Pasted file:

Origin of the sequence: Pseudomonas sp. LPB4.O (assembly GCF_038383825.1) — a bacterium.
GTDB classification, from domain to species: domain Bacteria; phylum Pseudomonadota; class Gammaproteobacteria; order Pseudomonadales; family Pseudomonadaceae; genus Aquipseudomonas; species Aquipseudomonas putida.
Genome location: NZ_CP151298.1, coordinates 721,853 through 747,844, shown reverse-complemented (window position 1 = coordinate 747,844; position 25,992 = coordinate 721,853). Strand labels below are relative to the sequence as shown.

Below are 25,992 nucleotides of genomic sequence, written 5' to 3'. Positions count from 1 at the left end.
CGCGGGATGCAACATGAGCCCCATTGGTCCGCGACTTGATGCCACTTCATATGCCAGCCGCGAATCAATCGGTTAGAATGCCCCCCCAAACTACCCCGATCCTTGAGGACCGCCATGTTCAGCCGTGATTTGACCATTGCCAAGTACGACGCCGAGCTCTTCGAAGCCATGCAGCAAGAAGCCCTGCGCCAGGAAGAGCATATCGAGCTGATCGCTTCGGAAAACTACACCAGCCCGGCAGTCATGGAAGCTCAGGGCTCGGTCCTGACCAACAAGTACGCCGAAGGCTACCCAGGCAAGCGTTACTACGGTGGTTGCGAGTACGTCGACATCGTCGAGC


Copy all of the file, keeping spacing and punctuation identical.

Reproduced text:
Origin of the sequence: Pseudomonas sp. LPB4.O (assembly GCF_038383825.1) — a bacterium.
GTDB classification, from domain to species: domain Bacteria; phylum Pseudomonadota; class Gammaproteobacteria; order Pseudomonadales; family Pseudomonadaceae; genus Aquipseudomonas; species Aquipseudomonas putida.
Genome location: NZ_CP151298.1, coordinates 721,853 through 747,844, shown reverse-complemented (window position 1 = coordinate 747,844; position 25,992 = coordinate 721,853). Strand labels below are relative to the sequence as shown.

Below are 25,992 nucleotides of genomic sequence, written 5' to 3'. Positions count from 1 at the left end.
CGCGGGATGCAACATGAGCCCCATTGGTCCGCGACTTGATGCCACTTCATATGCCAGCCGCGAATCAATCGGTTAGAATGCCCCCCCAAACTACCCCGATCCTTGAGGACCGCCATGTTCAGCCGTGATTTGACCATTGCCAAGTACGACGCCGAGCTCTTCGAAGCCATGCAGCAAGAAGCCCTGCGCCAGGAAGAGCATATCGAGCTGATCGCTTCGGAAAACTACACCAGCCCGGCAGTCATGGAAGCTCAGGGCTCGGTCCTGACCAACAAGTACGCCGAAGGCTACCCAGGCAAGCGTTACTACGGTGGTTGCGAGTACGTCGACATCGTCGAGC